3. In an interna-l combustion engine, a c vlinder having precompression chamber and a combustion chamber, a member seated in the lower end of the cylinder and closing the lower end of the precompression chamber, a centrally arranged bearing formed on said member, a sleeve valve arranged for operation through said bearing and extending into the combustion chamber of the engine, a head carried by said sleeve valve and arranged within the precompression chamber, there being` fuel inlet ports formed through the wall of the cylinder 'surroundving the precompression chamber. there be- 'ing inlet ports formed through the wall of the sleeve valve immediatelybeneath the head carried thereby, there being exhaust ports formed through the wall of the cylinder and leading from the upper portion Y eration through said bearing and extending into the combustion chamber of the engine, a head carried by said sleeve valve and arranged within the precompression chamber, there being fuel inlet ports formed through the wall of the cylinder surrounding the precompression chamber, there being inlet ports formed through the wall ofthe sleeve valve immediately beneath the head carried thereby, there being exhaust ports formed through the wall of the cylinder and leading from the upper portion of the combustion chamber therein, there being exhaust ports formed through the upper portion of the sleeve valve and adapted to coincide with the exhaust ports in the wall of the cylinder, a crank case on which the cylinder is mounted, a. crank shaft journaled in said crank l case, a piston arranged for operation within the sleeve valve, and connections from the crank shaft to said piston and sleeve valve.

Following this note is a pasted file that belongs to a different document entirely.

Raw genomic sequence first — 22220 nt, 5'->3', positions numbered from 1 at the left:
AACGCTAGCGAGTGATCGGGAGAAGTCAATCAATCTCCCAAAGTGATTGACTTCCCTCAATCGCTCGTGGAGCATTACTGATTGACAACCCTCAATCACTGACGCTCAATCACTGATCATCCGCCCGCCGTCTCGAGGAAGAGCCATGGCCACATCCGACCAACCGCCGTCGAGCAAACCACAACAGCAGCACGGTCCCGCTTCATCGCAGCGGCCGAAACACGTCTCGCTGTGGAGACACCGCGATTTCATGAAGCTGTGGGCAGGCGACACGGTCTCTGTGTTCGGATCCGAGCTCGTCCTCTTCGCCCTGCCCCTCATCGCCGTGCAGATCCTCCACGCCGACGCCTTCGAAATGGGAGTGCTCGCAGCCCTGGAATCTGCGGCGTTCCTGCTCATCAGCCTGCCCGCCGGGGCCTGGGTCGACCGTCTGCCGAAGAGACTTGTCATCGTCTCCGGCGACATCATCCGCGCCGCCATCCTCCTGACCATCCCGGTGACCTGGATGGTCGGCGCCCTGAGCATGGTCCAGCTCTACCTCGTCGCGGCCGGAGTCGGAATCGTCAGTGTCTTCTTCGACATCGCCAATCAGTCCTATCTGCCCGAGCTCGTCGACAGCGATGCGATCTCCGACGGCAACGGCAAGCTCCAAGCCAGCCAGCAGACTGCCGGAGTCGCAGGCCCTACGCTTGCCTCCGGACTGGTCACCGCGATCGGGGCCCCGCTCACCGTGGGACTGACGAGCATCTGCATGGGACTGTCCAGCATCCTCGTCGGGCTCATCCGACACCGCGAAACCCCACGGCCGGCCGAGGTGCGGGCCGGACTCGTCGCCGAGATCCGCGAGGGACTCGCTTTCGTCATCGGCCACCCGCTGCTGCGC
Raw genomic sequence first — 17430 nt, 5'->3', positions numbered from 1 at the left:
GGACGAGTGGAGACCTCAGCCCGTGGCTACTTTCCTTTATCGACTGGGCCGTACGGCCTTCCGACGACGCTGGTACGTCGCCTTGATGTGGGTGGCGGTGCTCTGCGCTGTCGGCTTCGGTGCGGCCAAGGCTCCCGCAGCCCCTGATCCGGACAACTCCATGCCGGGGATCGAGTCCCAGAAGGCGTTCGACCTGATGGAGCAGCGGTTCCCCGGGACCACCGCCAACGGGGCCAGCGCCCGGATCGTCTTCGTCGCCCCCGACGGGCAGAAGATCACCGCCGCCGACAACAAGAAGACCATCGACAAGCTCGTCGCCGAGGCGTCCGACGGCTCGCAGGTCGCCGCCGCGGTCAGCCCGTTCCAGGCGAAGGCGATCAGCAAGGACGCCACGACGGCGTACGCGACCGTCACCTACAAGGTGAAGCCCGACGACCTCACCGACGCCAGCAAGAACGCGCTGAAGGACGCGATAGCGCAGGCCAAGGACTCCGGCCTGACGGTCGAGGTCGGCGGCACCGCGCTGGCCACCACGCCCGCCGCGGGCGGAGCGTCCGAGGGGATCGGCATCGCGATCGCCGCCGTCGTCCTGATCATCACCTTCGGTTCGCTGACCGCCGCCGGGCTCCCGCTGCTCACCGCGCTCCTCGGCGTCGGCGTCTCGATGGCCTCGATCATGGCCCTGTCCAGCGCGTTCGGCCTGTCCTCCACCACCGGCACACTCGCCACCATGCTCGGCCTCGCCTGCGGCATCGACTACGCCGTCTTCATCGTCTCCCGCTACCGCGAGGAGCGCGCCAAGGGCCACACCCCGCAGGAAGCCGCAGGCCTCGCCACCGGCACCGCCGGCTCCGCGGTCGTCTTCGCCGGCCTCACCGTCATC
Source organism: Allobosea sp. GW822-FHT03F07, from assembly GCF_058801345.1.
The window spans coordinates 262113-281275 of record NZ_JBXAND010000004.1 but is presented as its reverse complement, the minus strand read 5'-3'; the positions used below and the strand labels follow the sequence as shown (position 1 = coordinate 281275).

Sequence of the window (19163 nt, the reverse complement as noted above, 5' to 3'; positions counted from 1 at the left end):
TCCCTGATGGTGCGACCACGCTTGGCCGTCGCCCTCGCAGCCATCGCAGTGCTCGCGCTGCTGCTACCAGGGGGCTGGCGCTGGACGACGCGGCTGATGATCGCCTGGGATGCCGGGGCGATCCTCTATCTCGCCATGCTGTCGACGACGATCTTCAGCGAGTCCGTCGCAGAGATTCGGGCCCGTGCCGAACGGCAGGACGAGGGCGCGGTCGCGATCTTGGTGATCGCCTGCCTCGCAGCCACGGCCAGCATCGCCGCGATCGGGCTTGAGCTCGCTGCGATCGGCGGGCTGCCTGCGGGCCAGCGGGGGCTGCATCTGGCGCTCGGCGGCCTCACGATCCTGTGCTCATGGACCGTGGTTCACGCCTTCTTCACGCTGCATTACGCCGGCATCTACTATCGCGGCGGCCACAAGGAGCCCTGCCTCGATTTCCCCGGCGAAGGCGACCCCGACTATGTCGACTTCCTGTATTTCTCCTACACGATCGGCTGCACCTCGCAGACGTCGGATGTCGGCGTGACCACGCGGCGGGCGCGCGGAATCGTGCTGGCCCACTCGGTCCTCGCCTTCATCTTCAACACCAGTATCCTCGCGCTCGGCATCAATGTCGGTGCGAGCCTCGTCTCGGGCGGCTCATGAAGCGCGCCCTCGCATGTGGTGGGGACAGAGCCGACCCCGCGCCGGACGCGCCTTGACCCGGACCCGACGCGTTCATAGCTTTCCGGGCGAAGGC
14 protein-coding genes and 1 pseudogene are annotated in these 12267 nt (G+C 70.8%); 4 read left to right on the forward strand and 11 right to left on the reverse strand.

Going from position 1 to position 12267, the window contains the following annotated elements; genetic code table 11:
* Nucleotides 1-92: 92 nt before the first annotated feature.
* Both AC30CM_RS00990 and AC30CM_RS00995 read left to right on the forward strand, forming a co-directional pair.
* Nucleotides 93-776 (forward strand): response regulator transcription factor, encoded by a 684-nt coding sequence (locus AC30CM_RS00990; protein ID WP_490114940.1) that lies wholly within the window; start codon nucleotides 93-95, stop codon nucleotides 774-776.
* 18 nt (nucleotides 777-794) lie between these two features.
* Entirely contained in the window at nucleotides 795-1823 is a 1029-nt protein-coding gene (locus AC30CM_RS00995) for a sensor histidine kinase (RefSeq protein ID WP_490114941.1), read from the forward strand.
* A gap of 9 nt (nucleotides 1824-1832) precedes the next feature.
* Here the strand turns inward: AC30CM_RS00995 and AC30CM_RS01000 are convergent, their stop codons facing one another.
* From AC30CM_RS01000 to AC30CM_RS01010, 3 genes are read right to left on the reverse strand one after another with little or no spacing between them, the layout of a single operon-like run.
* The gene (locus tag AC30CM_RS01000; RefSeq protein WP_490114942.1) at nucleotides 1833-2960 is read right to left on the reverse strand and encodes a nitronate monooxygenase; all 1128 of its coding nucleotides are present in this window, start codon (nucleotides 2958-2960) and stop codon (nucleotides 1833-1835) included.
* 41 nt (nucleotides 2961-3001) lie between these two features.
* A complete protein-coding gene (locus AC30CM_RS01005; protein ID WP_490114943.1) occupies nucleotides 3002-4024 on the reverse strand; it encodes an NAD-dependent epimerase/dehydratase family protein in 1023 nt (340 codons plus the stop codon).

5. In an internal combustion engine, a cylinder having a precompression chamber and a combustion chamber, a. member seated in the lower end of the cylinder and closthe lower end of the precompression chamber, a centrally arranged bearing formed on said member, a sleeve valve arranged for operation through said bearing and extending into the combustion chamber of the engine, a head carried by said sleeve valve and arranged. within the precompression chamber, there beingV fuel inlet ports formed through the wall ot the cylinder surrounding the precompression chamber, there being inlet ports formed through the wall of the sleeve valve immediately beneath the head carried thereby, ythere being exhaust ports formed through the wall of thecylinder and leading from the upper portionv ofthe combustion chamber therein, there being exhaust ports formed through the upper portion of the sleeve valve and adapted to coincide with the exhaust ports in the wall of the cylinder, a crank case on which the cylinder is mounted, a crank shaft journaled in said crank case, alpiston-arranged for operation within thesleeveV valve, connections form the crank shaft to said piston and sleeve valve, and a duct leading from the crank case to the upper portion of the precompression chamber..

6. ln an internal combustion engine, a cylinder, an annular member seated in the lower end thereof, a crank case to Which the cylinder is connected, a sleeve valve carrying a piston head arranged for operation Within said cylinder and pre-compression chamber, which sleeve valve passes 10 through and bears upon the annular member in the lower end of said cylinder, said sleeve valve and cylinder being provided with inlet and exhaust ports that are adapted to coincide during'the movement of the sleeve valve Within the cylinder, a piston arranged for operation Within the sleeve valve, a crank shaft journaled in bearings on the crank case, and connections from said piston and sleeve valve to said crank shaft.

In testimony Wherof I have signed my 20

Referenced by
Citing PatentFiling datePublication dateApplicantTitle
US6145488 *Jul 15, 1999Nov 14, 2000Mph Motors, Inc.Reduced volume scavenging system for two cycle engines
US7921817 *Jun 4, 2009Apr 12, 2011Cleeves Engines Inc.Internal combustion engine
US8651086Feb 4, 2013Feb 18, 2014Pinnacle Engines, Inc.Internal combustion engine
Classifications
U.S. Classification123/71.0VA, 123/73.00R, 123/196.00V
International ClassificationF01L5/06, F01L5/00
Cooperative ClassificationF01L5/06
European ClassificationF01L5/06